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Social Sustainability Commitments: Building Diversity And Inclusion Strategies and Practices.

Updated: Oct 27

To start, the diversity and inclusion concept was discussed in Europe during the early nineties due to the shortage in the labour force and the lack of integration of skilled immigrant labour into the job market. It was also a motive for attracting talent, opening new business opportunities through employing different cultures, and increasing the purchasing power of minorities in the hosting community. In this context, the concept of social sustainability has been entangled with the concept of diversity management, as it mainly focuses on building a diversified organisation structure by ensuring the inclusion of minorities in organisations, thus creating social equality, a better quality of living, and the welfare of the societies.



Diversity in an organisation is representing employing people from different backgrounds and skills. At the same time, inclusivity reflects two fundamental elements: creating employee’s sense of uniqueness and belongingness in the organisation, regardless of their race-ethnicity, gender, sexual orientation, socio-economic status, age, physical abilities, religious beliefs, or other ideologies. Inclusion in organisation management is defined as “Enabling and valuing the participation of all employees so that they can contribute fully to the organization” (Mensi-Klarbach Heike, & Risberg Annette (2019).


Diversity and Inclusive management go hand in hand but require the organization’s management and leadership to differentiate between developing a diversity employment strategy and an inclusion strategy. Why? Because researchers highlighted that 1)Although diversity management had good intentions toward marginalised workforce/minorities, it can re-invent and re-enforce a new face of discrimination through failing to structure an inclusive strategy that empowers minorities to contribute in the workplace and give them voices regardless of any hierarchical or dominant structure.

2)Managers can find applying inclusion strategies difficult due to the diversification of the workforce, and they are experiencing pressure to focus on proving their fairness and non-discriminatory attitude rather than managing the diverse skills they are offered in their teams.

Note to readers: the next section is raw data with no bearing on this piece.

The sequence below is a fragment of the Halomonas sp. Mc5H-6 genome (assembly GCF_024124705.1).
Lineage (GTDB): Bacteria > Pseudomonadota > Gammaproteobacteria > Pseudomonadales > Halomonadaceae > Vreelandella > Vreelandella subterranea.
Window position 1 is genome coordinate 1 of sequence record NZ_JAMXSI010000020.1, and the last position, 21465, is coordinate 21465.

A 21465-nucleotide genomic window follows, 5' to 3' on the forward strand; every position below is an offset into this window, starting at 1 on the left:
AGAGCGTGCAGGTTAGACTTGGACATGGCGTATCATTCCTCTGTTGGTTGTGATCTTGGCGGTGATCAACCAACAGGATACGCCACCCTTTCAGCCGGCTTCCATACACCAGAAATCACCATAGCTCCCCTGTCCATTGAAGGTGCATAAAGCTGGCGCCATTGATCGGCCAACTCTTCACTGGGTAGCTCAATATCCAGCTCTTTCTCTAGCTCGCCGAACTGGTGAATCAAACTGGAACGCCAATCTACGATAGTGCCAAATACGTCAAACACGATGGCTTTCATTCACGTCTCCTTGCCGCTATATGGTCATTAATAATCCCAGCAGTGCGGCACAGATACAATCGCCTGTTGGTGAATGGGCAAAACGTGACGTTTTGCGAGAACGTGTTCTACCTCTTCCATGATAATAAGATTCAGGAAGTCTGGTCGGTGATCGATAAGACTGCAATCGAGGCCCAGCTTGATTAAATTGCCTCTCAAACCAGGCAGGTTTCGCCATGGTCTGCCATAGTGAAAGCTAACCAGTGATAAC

Development and Practices to Advocate for Social Sustainability

Interpretation of diversity management and Inclusion in organisations, built relationships upon helping minorities to fit into the organisational normality and empower them to be comfortable in their own skin.


Although the recruitment process would be initiated and built upon governmental incentives/regulations and cost reduction, the process needs to reflect a genuine evaluation of the employee’s skills, consequently resulting in the employability of vulnerable employees.


Provide a clear evaluation of the employee’s skills as well as a traceable development plan. Also, providing an in-house mentor willing to guide the new employees who can accepts differences will guarantee successful inclusion practices.


Create an organizational culture that empowers employees to realise their full potential and feels included. This culture should be characterised by a high tolerance for debate, empowerment of innovative ideas, and a clear mission and expectation from employees.


Developing diversity strategies with clear guidance throughout all managerial levels and a continuous evaluation and assessment process to manage diversified team skills.


Finally, create an inclusive social area at the office and encourage minorities to represent their culture and background may be by sharing few words from their language and speak about their traditions.


Visit your lunch room at work, and if you find minorities are quiet and segregated, please reassess your inclusion strategies.


Share your best inclusion practices below!


-The End-

Read more

Foster Carley, & Harris Lynette (2005) Easy to say, difficult to do: Diversity management in retail. Human Resource Management Journal 15(3): 4-17. [doi.org/10.1111/j.1748-8583.2005.tb00150.x]


Romani, L., Holck, L., & Risberg, A. (2018). Benevolent discrimination: Explaining how human resources professionals can be blind to the harm of diversity initiatives. Organization, 26(3), 371-390. doi:10.1177/1350508418812585


Mensi-Klarbach Heike, & Risberg Annette (2019) Diversity in organizations: Concepts and practices. Cha 1: 3-24. London: Red Globe Press. [ISBN: 978-1-137-56927-1]


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